YouTubing the Brain’s Awareness Centre: The Anterior Cingulate Cortex – Brodmann Areas 24 and 25

Hagmann et al,  (2008), Extract from Figure 1 from Mapping the Structural Core of Human Cerebral Cortex, PLoS Biol 6(7): e159, Creative Commons 2.5 License

The brain is a complex structure and but can be organised according to several principles. One approach is to characterise the brain regions according to the microscopic properties of these regions.  More specifically the neurons are organised differently between regions. Some regions may contain unique types of neurons. This approach to understanding the organisation of the brain was proposed by the German Neuropathologist Korbinian Brodmann and resulted in the eponymously named Brodmann Area. There are 52 areas in all and I have covered other Brodmann Areas elsewhere (see Appendix). Searching YouTube for relevant videos on the different Brodmann Areas has turned up occasional videos of interest (see Appendix). I undertook a search for Brodmann Areas 24 and 25 which returned a few results which had previously been retrieved when searching for other Brodmann Areas. These were more generic videos about the Brodmann Areas.

However entering the term ‘Anterior Cingulate Cortex’ produced more results and these were specific to the search question.

Professor Mayberg talks about biomarkers for assessing treatment response in depression including activity in the Anterior Cingulate Cortex

Professor Ramachandaran talks about the Anterior Cingulate Cortex in relation to the qualia of consciousness in this video

Professor Kaszniak discusses metamemory in this University of Arizona lecture

Dr Phillipe Goldin gives a talk on the Neuroscience of emotions in this Google Talks video

SuperAkihabara takes us through the Anterior Cingulate Cortex and has experience in this area from his research.

In this video he talks about working memory

The Anterior Cingulate Cortex is one of the areas that is activated when subjects listen to Chopin’s Etude in E Major Op 10 No 3 with the results displayed in this video

Haseeb2 talks about a study he’s read about in Scientific American. Although he points out to the Cingulate Cortex in the video he corrects this in the comments section (similar to the picture above where the Anterior Cingulate Cortex is shown to the left of the Posterior Cingulate). Haseeb2 talks about some of the activity correlates of the Anterior Cingulate Cortex including emotions and pain (also relevant to the Insular Cortex which has close recipricocity with the Anterior Cingulate Cortex).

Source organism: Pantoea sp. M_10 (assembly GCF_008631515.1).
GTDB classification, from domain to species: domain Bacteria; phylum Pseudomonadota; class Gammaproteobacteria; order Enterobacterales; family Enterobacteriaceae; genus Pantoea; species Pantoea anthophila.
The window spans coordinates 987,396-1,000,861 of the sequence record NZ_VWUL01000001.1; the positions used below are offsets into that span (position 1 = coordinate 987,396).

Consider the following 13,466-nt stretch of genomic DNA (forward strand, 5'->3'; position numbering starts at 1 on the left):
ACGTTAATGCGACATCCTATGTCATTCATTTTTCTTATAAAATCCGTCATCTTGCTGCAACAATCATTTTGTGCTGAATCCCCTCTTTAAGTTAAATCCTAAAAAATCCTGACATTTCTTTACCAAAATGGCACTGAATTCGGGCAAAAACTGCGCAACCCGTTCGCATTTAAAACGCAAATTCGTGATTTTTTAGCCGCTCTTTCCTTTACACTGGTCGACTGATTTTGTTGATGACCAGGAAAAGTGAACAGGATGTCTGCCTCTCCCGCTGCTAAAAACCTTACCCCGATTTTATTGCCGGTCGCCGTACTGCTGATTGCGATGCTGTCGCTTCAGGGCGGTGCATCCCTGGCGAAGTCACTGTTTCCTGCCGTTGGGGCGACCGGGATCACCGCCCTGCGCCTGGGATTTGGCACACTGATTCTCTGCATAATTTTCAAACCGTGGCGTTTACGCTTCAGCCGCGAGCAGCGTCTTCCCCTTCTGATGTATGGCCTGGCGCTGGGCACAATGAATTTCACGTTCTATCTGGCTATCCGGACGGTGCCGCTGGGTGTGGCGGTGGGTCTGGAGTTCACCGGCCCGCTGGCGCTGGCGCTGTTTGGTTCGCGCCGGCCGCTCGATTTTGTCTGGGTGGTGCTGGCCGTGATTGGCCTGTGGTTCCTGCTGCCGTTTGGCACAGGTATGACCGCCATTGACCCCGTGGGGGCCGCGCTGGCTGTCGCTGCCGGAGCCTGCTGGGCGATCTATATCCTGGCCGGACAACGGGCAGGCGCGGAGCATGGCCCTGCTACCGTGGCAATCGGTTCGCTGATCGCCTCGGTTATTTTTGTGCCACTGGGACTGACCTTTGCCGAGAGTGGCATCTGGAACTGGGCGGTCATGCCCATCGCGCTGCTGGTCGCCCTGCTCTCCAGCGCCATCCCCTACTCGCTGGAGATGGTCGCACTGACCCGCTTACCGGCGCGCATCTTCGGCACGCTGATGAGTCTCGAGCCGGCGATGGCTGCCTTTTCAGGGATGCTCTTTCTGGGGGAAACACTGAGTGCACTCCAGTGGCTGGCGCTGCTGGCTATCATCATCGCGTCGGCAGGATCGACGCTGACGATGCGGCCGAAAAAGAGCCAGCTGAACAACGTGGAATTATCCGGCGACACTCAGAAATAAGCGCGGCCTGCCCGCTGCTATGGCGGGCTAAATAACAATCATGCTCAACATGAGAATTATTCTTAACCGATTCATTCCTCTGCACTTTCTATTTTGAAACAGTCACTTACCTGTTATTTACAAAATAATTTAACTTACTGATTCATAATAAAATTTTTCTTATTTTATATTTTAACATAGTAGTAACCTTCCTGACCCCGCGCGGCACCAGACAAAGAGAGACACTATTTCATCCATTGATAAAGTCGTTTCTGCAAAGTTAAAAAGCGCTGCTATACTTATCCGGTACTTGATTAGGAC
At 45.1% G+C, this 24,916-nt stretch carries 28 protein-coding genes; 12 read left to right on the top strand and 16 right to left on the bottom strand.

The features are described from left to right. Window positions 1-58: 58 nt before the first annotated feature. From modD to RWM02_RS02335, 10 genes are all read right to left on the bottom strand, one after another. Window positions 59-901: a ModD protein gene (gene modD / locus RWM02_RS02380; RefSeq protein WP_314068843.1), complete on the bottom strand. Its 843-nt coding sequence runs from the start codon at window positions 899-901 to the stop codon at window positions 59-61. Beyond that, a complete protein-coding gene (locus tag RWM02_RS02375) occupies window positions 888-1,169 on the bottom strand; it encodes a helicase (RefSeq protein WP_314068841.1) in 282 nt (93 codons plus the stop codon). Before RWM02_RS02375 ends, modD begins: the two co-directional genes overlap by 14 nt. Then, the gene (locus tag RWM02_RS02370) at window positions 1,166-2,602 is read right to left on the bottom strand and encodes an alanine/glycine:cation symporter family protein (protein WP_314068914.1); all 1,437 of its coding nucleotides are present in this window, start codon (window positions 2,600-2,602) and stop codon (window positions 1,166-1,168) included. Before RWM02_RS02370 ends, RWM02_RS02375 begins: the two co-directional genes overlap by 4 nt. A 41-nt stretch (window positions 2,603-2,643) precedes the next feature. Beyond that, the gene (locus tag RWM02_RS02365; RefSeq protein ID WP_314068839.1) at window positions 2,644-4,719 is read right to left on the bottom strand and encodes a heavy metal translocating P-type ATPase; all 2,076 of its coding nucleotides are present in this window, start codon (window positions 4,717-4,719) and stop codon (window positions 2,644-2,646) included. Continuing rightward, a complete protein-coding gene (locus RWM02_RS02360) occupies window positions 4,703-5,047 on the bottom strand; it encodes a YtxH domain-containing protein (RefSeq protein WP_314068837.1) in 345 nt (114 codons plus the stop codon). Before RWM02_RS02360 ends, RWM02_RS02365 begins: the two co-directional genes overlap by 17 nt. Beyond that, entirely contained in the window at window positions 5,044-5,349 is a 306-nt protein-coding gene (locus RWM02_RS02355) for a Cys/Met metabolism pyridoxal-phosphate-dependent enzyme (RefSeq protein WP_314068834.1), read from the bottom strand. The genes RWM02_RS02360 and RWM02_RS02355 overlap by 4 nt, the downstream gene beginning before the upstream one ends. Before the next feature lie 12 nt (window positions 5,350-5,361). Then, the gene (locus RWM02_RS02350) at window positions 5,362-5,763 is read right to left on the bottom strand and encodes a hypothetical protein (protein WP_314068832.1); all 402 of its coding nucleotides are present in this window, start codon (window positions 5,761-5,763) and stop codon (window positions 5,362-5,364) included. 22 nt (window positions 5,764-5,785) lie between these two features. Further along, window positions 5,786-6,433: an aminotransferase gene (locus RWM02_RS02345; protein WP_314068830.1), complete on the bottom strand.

Haseeb2 talks about the Anterior Cingulate Cortex in more detail in this video

Two neuroscience graduates explains their theory that the Cingulate Cortex does everything. Although slightly tongue-in-cheek in parts they’ve spotted a trend in the research publications (which seems to be matched by a healthy interest on YouTube!).

These researchers talk about the design of their study (which involves neuroimaging) to investigate decision making by managers in organisations and the factors that lead to flexibility and improved performance.

This video below is not for the squeamish but illustrates the anatomy in a surgical resection of a glioma in the Right Anterior Cingulate gyrus

The functional connectivity network of the Cingulate Cortex are displayed in this video based on the results of a study by Yeo and colleagues

The Brain Parts Song by Aaron Wolf


Neuroanatomy Resources

Index: There are indices for the TAWOP site here and here Twitter: You can follow ‘The Amazing World of Psychiatry’ Twitter by clicking on this link. Podcast: You can listen to this post on Odiogo by clicking on this link (there may be a small delay between publishing of the blog article and the availability of the podcast). It is available for a limited period. TAWOP Channel: You can follow the TAWOP Channel on YouTube by clicking on this link. Responses: If you have any comments, you can leave them below or alternatively e-mail Disclaimer: The comments made here represent the opinions of the author and do not represent the profession or any body/organisation. The comments made here are not meant as a source of medical advice and those seeking medical advice are advised to consult with their own doctor. The author is not responsible for the contents of any external sites that are linked to in this blog.


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